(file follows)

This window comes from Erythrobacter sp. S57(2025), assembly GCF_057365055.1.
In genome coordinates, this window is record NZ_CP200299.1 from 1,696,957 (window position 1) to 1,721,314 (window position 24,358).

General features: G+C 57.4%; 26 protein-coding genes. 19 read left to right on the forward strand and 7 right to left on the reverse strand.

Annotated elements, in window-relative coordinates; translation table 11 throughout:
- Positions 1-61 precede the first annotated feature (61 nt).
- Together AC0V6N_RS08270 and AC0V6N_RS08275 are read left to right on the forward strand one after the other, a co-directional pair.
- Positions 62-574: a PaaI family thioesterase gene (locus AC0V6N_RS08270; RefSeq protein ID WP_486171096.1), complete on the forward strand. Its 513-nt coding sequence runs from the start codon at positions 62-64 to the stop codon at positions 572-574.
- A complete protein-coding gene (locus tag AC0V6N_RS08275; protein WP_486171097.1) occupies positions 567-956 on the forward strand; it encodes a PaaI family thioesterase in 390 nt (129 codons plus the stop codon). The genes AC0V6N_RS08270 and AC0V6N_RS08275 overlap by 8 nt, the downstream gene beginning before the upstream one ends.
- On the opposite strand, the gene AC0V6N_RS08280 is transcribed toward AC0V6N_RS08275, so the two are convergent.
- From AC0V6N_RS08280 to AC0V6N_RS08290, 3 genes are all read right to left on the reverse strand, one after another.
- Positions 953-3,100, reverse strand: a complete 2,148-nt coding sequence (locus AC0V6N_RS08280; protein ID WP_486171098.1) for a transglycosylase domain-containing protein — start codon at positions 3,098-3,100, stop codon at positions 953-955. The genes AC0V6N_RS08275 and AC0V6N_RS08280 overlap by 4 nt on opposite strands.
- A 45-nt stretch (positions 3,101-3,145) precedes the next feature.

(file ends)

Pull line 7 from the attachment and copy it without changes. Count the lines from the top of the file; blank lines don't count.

- Positions 62-574: a PaaI family thioesterase gene (locus AC0V6N_RS08270; RefSeq protein ID WP_486171096.1), complete on the forward strand. Its 513-nt coding sequence runs from the start codon at positions 62-64 to the stop codon at positions 572-574.